Gamboge: Benefits, Dosage, Side Effects, Drug Interactions, and Other Important Information


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The name “gamboge” has become ingrained in history, evolving over time to have varied meanings. Gamboge’s history exemplifies the many blessings that nature gives us, from its origins as a vivid pigment in ancient art to its development as a nutritious supplement. To understand how gamboge affects the body and brain, this article aims to shed light on its properties, potential health advantages, ideal dose, potential side effects, and interactions.

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Gamboge: Benefits, Dosage, Side Effects, Drug Interactions, and Other Important Information is an original (NootropicsPlanet) article.

The Nature of Gamboge

The garcinia genus, namely the species garcinia morella, garcinia hanburyi, and garcinia xanthochymus, is the source of the resin known as gomboge. This golden-yellow resin is produced by these trees, which are members of the clusiaceae family, and has long been prized for its pigmenting abilities. The rich phytochemical profile of gamboge, however, is what has recently piqued scientific curiosity. The resin stands out for its distinct mixture of xanthones, which are substances with a tricyclic aromatic structure made up of two phenolic units joined by a carbonyl group. These xanthones, which also include hydroxycitric acid (HCA), gambogic acid, morellin, and isomoreollin,  give gamboge its many biological effects.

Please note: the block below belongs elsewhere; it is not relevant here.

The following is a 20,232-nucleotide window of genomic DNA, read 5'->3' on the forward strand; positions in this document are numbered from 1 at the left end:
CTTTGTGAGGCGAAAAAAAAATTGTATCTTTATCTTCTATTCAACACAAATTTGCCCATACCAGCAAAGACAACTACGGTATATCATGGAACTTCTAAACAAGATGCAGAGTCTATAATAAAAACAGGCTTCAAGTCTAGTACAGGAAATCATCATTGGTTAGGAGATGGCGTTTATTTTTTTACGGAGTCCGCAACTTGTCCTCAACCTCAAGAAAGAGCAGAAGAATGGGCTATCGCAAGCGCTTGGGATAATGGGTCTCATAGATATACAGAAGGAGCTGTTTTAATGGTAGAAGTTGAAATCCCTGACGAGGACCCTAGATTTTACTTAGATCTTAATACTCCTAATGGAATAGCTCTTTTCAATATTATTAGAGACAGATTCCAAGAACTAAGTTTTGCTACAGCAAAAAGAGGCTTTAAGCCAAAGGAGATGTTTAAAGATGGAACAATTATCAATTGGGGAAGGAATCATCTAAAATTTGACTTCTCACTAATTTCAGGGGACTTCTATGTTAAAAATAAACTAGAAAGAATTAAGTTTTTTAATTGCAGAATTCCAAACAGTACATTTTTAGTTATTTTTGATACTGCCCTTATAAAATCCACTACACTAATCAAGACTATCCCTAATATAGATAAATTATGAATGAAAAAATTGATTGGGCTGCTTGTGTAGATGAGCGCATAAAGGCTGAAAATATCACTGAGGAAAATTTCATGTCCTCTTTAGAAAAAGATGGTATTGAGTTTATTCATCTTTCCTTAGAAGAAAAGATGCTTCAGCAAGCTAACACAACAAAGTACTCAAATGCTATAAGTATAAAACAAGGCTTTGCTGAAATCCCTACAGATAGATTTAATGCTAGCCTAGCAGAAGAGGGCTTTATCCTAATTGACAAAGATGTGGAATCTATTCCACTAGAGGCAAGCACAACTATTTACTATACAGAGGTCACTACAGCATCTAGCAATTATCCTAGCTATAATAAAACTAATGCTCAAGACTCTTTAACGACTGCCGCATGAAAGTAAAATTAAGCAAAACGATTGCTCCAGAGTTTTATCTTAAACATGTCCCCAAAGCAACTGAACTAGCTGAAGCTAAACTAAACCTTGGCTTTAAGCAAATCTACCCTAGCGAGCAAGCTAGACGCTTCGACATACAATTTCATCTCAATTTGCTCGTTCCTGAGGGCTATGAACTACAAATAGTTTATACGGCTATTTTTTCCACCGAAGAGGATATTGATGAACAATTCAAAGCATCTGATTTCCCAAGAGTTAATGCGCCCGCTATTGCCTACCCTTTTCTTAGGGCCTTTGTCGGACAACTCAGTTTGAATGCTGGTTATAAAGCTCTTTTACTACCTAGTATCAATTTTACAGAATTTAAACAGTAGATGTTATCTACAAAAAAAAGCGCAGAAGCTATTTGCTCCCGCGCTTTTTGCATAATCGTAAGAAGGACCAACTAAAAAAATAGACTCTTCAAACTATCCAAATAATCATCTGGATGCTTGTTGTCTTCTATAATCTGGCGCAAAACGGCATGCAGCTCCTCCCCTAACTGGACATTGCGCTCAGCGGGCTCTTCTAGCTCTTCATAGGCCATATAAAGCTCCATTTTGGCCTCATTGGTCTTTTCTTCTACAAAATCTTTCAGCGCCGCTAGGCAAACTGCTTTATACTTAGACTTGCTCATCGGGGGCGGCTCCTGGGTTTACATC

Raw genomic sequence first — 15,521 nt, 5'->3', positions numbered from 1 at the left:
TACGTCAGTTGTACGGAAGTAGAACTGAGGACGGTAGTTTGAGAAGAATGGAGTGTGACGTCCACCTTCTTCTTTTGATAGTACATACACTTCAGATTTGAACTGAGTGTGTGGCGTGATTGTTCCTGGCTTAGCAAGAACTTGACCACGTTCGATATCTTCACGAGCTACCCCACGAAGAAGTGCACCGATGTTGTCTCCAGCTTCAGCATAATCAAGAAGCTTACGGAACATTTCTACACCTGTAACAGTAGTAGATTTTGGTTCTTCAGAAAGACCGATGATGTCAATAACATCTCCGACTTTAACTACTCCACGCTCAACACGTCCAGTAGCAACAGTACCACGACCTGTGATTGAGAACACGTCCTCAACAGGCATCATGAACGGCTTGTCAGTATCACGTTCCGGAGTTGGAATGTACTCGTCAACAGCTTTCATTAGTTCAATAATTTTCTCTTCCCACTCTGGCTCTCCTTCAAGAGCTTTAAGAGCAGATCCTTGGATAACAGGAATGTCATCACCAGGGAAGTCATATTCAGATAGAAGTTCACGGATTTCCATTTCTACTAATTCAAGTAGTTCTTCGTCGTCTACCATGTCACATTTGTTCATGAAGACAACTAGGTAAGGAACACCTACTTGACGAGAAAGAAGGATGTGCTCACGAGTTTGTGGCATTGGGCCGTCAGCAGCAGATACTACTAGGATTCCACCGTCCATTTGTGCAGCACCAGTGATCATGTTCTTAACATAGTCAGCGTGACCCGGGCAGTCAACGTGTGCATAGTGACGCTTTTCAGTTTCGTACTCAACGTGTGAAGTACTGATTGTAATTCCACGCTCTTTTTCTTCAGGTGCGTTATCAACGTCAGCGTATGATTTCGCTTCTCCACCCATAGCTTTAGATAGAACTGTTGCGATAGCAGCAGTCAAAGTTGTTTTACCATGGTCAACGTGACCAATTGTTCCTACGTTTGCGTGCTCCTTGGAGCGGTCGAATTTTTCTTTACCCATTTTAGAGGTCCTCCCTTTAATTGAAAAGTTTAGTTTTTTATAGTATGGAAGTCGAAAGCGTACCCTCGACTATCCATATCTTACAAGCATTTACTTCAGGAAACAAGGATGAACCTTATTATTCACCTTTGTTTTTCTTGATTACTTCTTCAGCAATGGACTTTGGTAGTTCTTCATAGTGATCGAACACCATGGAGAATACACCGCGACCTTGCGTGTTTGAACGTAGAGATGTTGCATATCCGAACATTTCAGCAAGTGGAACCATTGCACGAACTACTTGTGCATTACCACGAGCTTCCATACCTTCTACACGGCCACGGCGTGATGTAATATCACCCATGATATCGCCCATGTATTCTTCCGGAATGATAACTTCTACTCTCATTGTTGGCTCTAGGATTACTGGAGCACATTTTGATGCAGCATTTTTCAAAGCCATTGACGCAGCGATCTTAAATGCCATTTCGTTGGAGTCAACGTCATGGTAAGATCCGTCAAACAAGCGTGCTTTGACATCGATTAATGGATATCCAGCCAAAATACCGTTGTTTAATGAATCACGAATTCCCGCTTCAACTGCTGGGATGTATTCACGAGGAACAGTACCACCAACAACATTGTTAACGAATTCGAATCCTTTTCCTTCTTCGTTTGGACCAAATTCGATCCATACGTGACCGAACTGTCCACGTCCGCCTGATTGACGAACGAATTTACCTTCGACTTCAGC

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Resin produced by tree.

Health Benefits of Gamboge

Scientific research on gamboge’s medicinal potential shows a wide range of possible health advantages. One of the main xanthones, HCA, is supposed to aid with weight control. Adenosine triphosphate-citrate lyase, a vital enzyme involved in the production of fatty acids, is  inhibited by HCA. By inhibiting this process, HCA  lessens the bulk of adipose tissue and lipid formation. According to  research, HCA  improves endurance performance by promoting glycogen storage, which  supplies  more energy for sustained physical exercise.

Another  xanthone called gambogic acid exhibits promising anticancer effects. Its activity causes cancer cells to undergo apoptosis by starting the intrinsic mitochondrial pathway, releasing cytochrome C, and activating caspase proteins. Programmed cell death is the end effect of this metabolic process. Gambogic acid prevents angiogenesis or the growth of new blood vessels. This inhibition  deprives cancers of their source of nutrients and oxygen, limiting their ability to develop.


Chemistry of Gamboge